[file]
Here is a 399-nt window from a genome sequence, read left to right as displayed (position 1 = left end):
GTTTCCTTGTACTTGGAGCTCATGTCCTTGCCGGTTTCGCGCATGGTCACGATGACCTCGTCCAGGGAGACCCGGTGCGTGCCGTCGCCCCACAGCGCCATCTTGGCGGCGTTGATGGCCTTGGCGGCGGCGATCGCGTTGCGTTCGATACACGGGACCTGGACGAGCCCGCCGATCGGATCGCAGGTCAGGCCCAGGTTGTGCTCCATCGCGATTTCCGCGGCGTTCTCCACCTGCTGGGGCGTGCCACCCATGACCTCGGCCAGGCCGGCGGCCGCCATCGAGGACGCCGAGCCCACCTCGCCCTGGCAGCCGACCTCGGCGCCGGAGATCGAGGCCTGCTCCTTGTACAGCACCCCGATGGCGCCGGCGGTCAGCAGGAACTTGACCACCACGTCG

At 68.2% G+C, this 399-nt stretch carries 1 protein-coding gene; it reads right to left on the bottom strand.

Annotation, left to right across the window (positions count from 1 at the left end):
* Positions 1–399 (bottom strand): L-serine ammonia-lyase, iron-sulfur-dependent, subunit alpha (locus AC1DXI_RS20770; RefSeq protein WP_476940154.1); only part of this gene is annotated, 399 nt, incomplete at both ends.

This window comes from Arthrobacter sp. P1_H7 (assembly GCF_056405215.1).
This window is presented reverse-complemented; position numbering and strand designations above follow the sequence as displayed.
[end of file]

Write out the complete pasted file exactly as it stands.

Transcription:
Here is a 399-nt window from a genome sequence, read left to right as displayed (position 1 = left end):
GTTTCCTTGTACTTGGAGCTCATGTCCTTGCCGGTTTCGCGCATGGTCACGATGACCTCGTCCAGGGAGACCCGGTGCGTGCCGTCGCCCCACAGCGCCATCTTGGCGGCGTTGATGGCCTTGGCGGCGGCGATCGCGTTGCGTTCGATACACGGGACCTGGACGAGCCCGCCGATCGGATCGCAGGTCAGGCCCAGGTTGTGCTCCATCGCGATTTCCGCGGCGTTCTCCACCTGCTGGGGCGTGCCACCCATGACCTCGGCCAGGCCGGCGGCCGCCATCGAGGACGCCGAGCCCACCTCGCCCTGGCAGCCGACCTCGGCGCCGGAGATCGAGGCCTGCTCCTTGTACAGCACCCCGATGGCGCCGGCGGTCAGCAGGAACTTGACCACCACGTCG

At 68.2% G+C, this 399-nt stretch carries 1 protein-coding gene; it reads right to left on the bottom strand.

Annotation, left to right across the window (positions count from 1 at the left end):
* Positions 1–399 (bottom strand): L-serine ammonia-lyase, iron-sulfur-dependent, subunit alpha (locus AC1DXI_RS20770; RefSeq protein WP_476940154.1); only part of this gene is annotated, 399 nt, incomplete at both ends.

This window comes from Arthrobacter sp. P1_H7 (assembly GCF_056405215.1).
This window is presented reverse-complemented; position numbering and strand designations above follow the sequence as displayed.